A major tourist attraction is Koh (Island) Samui, a palm-fringed paradise with a coastal road that encircles the complete island. Aside from the lovely beaches and coral beds, it is abound with coconut plantations and forested hills. The more popular beaches are on the northern and eastern coasts, namely Chaweng Beach, for its party scene and combination of luxury accommodations, and Lamai Beach. It is Thailand 's 3 rd largest island.
Many international diving schools have been established on Koh Tao (Turtle Island) because of its pristine beaches and abundant coral reefs around the island, making it the best scuba diving spot in the Gulf of Thailand.
The Angthong Marine National Park consists of roughly 40 islands, mostly comprised of limestone masses rising to heights of 400 meters, pristine beaches and lush forests. The emerald saltwater lake on Ko Mae Ko (Mother Island) entails a strenuous climb and is a major scenic attraction. Another popular venue is the Ko Sam Sao (Tripod Island) with an extensive coral reef.
The ever popular Full Moon party is held annual at Ko Phangan where revelers from all over the world come to dance the night away and be merry. It also has many beautiful natural attractions, such as waterfalls, hillside temples, and pristine beaches.
Khao Sok National Park is becoming more popular every day as more people discover that the lush jungles and mountainous complexes are still inhabited by numerous wildlife, including elephants, tapirs, bisons, bears and black panthers. Highlights include the Sip Et Chan (11-tiered) Waterfall, and many other spectacular waterfalls all within close proximity to the park office. Ideal for camping, trekking and viewing wildlife.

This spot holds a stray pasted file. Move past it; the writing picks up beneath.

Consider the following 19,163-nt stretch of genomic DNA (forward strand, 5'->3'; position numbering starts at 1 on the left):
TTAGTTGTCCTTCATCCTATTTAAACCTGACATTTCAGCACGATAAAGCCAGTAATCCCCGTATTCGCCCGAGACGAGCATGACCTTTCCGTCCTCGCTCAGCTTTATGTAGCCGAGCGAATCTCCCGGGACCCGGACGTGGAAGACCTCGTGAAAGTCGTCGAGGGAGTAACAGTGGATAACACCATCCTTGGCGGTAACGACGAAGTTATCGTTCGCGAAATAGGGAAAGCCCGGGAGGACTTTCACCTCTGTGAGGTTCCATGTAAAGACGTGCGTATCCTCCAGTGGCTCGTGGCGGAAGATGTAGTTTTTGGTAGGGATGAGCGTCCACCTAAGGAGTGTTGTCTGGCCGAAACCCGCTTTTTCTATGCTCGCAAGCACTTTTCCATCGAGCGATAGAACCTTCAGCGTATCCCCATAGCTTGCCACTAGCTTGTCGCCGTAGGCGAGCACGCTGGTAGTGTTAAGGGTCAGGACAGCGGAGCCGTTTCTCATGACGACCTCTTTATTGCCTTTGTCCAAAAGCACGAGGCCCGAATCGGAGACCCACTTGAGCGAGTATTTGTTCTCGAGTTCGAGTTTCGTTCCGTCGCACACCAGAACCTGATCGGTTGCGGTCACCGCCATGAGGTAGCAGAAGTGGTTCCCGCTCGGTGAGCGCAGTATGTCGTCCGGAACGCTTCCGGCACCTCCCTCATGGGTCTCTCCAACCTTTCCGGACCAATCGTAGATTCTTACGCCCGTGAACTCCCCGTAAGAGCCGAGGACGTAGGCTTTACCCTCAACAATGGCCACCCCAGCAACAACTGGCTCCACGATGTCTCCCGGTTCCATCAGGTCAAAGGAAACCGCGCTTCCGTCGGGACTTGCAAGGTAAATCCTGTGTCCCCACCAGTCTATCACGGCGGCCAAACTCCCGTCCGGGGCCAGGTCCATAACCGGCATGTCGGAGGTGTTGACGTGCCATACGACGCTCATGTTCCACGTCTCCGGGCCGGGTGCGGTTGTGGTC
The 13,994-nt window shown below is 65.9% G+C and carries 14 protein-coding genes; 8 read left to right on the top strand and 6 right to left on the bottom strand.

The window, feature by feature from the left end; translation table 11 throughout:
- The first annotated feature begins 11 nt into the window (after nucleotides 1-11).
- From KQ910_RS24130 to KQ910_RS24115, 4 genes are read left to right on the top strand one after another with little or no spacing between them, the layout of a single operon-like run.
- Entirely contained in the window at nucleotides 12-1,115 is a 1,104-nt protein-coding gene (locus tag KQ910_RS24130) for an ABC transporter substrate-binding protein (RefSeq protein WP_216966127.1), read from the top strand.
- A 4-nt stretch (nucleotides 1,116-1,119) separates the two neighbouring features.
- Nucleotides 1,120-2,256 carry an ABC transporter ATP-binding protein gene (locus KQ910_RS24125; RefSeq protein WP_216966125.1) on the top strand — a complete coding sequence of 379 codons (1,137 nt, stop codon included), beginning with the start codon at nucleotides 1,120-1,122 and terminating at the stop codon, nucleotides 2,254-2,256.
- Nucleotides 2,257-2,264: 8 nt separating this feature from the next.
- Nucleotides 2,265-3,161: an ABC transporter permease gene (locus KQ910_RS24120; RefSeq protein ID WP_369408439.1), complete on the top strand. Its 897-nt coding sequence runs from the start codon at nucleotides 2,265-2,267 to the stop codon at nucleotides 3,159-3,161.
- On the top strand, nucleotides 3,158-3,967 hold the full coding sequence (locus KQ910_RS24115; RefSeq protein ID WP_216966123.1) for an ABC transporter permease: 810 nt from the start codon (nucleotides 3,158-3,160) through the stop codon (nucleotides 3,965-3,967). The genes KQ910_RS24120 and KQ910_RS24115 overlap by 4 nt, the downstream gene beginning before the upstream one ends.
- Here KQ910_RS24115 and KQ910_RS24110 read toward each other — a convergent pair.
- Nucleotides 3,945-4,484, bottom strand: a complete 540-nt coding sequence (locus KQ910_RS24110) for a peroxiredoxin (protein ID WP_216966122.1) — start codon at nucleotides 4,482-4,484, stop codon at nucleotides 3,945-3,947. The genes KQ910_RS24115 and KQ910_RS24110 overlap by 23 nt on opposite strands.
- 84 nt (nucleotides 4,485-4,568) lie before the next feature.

Watch students as they are trained to pick coconuts at the Monkey School on the mainland and at Koh Samui. Majority of students are pig-tailed monkeys captured in the local forest, and undergo an intensive 3-month program.
The Phumriang Village is an arts and crafts center well known for its silver brocaded silk cloth and jute headwear.
The late Bhikkhu Buddhadhasa, who was highly respected both locally and internationally for his basic forms of Buddhism teachings, founded the 150-acre forest temple of Suan Mokkha Phalaram, or Suan Mok. Mirroring the teaching of Lord Buddha's earlier disciples 2,500 years ago, the place attracts many Buddhist monks and meditators from Australia, Europe, Japan and North and South America. The enclave is devoid of extravagant ceremonial chapels, instead providing a forest tranquility ideal for contemplation.
The oyster farms concentrated in the estuarine areas of the Kadaeh and Ta Thong rivers produced the largest oysters found anywhere else. Visitors can see the harvesting by hiring long-tail boats to get to the farms.
The elaborately restored and highly revered pagoda at Wat Phra Borom That Chaiya is believed to be more than 1,200 years old. The pagoda contains Buddha relics. A small museum adjacent to the temple houses artifacts from that vicinity.